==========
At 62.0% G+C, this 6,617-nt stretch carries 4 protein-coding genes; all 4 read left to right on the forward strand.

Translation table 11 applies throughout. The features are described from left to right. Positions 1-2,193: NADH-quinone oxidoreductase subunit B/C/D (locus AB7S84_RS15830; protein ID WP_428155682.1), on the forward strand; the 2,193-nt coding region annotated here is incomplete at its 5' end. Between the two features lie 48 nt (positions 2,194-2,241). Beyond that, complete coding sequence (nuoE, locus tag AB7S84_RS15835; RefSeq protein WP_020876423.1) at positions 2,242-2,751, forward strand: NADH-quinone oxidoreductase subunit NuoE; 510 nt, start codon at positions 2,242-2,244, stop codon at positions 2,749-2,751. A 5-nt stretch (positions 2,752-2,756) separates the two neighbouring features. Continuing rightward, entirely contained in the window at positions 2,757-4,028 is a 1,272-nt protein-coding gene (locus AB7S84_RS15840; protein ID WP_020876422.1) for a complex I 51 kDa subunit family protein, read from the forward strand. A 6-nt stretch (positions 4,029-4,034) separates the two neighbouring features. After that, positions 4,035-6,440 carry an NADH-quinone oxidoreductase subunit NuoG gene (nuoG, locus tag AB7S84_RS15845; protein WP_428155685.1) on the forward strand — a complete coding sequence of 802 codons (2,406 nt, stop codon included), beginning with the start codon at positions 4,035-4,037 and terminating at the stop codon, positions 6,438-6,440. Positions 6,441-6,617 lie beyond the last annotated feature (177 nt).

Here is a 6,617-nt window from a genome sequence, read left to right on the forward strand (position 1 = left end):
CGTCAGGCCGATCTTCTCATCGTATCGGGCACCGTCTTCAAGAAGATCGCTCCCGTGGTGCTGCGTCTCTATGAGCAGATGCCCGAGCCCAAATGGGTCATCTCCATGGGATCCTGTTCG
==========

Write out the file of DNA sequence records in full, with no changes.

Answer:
At 62.0% G+C, this 6,617-nt stretch carries 4 protein-coding genes; all 4 read left to right on the forward strand.

Translation table 11 applies throughout. The features are described from left to right. Positions 1-2,193: NADH-quinone oxidoreductase subunit B/C/D (locus AB7S84_RS15830; protein ID WP_428155682.1), on the forward strand; the 2,193-nt coding region annotated here is incomplete at its 5' end. Between the two features lie 48 nt (positions 2,194-2,241). Beyond that, complete coding sequence (nuoE, locus tag AB7S84_RS15835; RefSeq protein WP_020876423.1) at positions 2,242-2,751, forward strand: NADH-quinone oxidoreductase subunit NuoE; 510 nt, start codon at positions 2,242-2,244, stop codon at positions 2,749-2,751. A 5-nt stretch (positions 2,752-2,756) separates the two neighbouring features. Continuing rightward, entirely contained in the window at positions 2,757-4,028 is a 1,272-nt protein-coding gene (locus AB7S84_RS15840; protein ID WP_020876422.1) for a complex I 51 kDa subunit family protein, read from the forward strand. A 6-nt stretch (positions 4,029-4,034) separates the two neighbouring features. After that, positions 4,035-6,440 carry an NADH-quinone oxidoreductase subunit NuoG gene (nuoG, locus tag AB7S84_RS15845; protein WP_428155685.1) on the forward strand — a complete coding sequence of 802 codons (2,406 nt, stop codon included), beginning with the start codon at positions 4,035-4,037 and terminating at the stop codon, positions 6,438-6,440. Positions 6,441-6,617 lie beyond the last annotated feature (177 nt).

Here is a 6,617-nt window from a genome sequence, read left to right on the forward strand (position 1 = left end):
CGTCAGGCCGATCTTCTCATCGTATCGGGCACCGTCTTCAAGAAGATCGCTCCCGTGGTGCTGCGTCTCTATGAGCAGATGCCCGAGCCCAAATGGGTCATCTCCATGGGATCCTGTTCG